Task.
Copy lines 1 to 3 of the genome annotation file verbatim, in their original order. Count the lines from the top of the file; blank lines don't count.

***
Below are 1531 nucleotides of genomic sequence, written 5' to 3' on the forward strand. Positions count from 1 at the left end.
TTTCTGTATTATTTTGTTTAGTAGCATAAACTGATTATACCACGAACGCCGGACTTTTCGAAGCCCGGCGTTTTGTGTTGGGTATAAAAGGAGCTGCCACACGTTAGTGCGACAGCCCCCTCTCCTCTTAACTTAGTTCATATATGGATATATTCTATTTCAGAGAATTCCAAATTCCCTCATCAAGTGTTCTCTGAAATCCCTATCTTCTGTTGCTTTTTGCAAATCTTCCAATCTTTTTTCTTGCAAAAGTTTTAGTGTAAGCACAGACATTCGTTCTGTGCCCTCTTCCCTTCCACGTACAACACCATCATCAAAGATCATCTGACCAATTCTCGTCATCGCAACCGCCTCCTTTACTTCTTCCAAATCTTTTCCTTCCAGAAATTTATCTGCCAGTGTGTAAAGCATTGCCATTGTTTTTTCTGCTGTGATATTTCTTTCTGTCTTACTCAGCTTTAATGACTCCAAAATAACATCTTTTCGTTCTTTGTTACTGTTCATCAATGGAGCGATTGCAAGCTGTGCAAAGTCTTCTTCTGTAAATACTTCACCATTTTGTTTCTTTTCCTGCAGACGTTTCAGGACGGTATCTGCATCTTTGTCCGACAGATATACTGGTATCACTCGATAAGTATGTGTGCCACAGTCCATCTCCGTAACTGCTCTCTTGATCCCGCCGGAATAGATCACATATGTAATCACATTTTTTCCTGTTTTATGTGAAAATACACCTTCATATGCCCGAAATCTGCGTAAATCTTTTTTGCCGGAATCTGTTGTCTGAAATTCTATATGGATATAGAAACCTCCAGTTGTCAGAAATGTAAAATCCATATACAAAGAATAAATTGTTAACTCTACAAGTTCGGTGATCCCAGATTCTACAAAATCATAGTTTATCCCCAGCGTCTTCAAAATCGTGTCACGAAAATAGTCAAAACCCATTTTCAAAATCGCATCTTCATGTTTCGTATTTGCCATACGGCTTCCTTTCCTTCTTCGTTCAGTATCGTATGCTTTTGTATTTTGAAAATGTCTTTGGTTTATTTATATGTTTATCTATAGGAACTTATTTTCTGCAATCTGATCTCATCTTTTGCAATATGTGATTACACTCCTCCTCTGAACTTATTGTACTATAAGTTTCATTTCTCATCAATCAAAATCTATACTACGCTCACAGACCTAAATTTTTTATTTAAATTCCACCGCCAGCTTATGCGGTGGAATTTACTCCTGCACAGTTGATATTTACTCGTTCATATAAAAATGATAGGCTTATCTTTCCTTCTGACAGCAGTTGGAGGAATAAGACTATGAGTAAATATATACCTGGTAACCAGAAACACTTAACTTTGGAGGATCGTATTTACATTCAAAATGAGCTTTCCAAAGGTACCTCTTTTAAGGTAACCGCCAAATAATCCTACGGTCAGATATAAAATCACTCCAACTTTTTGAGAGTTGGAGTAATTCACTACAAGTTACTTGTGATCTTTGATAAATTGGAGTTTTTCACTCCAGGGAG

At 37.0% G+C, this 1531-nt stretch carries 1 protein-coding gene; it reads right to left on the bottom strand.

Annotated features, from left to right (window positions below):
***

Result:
Below are 1531 nucleotides of genomic sequence, written 5' to 3' on the forward strand. Positions count from 1 at the left end.
TTTCTGTATTATTTTGTTTAGTAGCATAAACTGATTATACCACGAACGCCGGACTTTTCGAAGCCCGGCGTTTTGTGTTGGGTATAAAAGGAGCTGCCACACGTTAGTGCGACAGCCCCCTCTCCTCTTAACTTAGTTCATATATGGATATATTCTATTTCAGAGAATTCCAAATTCCCTCATCAAGTGTTCTCTGAAATCCCTATCTTCTGTTGCTTTTTGCAAATCTTCCAATCTTTTTTCTTGCAAAAGTTTTAGTGTAAGCACAGACATTCGTTCTGTGCCCTCTTCCCTTCCACGTACAACACCATCATCAAAGATCATCTGACCAATTCTCGTCATCGCAACCGCCTCCTTTACTTCTTCCAAATCTTTTCCTTCCAGAAATTTATCTGCCAGTGTGTAAAGCATTGCCATTGTTTTTTCTGCTGTGATATTTCTTTCTGTCTTACTCAGCTTTAATGACTCCAAAATAACATCTTTTCGTTCTTTGTTACTGTTCATCAATGGAGCGATTGCAAGCTGTGCAAAGTCTTCTTCTGTAAATACTTCACCATTTTGTTTCTTTTCCTGCAGACGTTTCAGGACGGTATCTGCATCTTTGTCCGACAGATATACTGGTATCACTCGATAAGTATGTGTGCCACAGTCCATCTCCGTAACTGCTCTCTTGATCCCGCCGGAATAGATCACATATGTAATCACATTTTTTCCTGTTTTATGTGAAAATACACCTTCATATGCCCGAAATCTGCGTAAATCTTTTTTGCCGGAATCTGTTGTCTGAAATTCTATATGGATATAGAAACCTCCAGTTGTCAGAAATGTAAAATCCATATACAAAGAATAAATTGTTAACTCTACAAGTTCGGTGATCCCAGATTCTACAAAATCATAGTTTATCCCCAGCGTCTTCAAAATCGTGTCACGAAAATAGTCAAAACCCATTTTCAAAATCGCATCTTCATGTTTCGTATTTGCCATACGGCTTCCTTTCCTTCTTCGTTCAGTATCGTATGCTTTTGTATTTTGAAAATGTCTTTGGTTTATTTATATGTTTATCTATAGGAACTTATTTTCTGCAATCTGATCTCATCTTTTGCAATATGTGATTACACTCCTCCTCTGAACTTATTGTACTATAAGTTTCATTTCTCATCAATCAAAATCTATACTACGCTCACAGACCTAAATTTTTTATTTAAATTCCACCGCCAGCTTATGCGGTGGAATTTACTCCTGCACAGTTGATATTTACTCGTTCATATAAAAATGATAGGCTTATCTTTCCTTCTGACAGCAGTTGGAGGAATAAGACTATGAGTAAATATATACCTGGTAACCAGAAACACTTAACTTTGGAGGATCGTATTTACATTCAAAATGAGCTTTCCAAAGGTACCTCTTTTAAGGTAACCGCCAAATAATCCTACGGTCAGATATAAAATCACTCCAACTTTTTGAGAGTTGGAGTAATTCACTACAAGTTACTTGTGATCTTTGATAAATTGGAGTTTTTCACTCCAGGGAG

At 37.0% G+C, this 1531-nt stretch carries 1 protein-coding gene; it reads right to left on the bottom strand.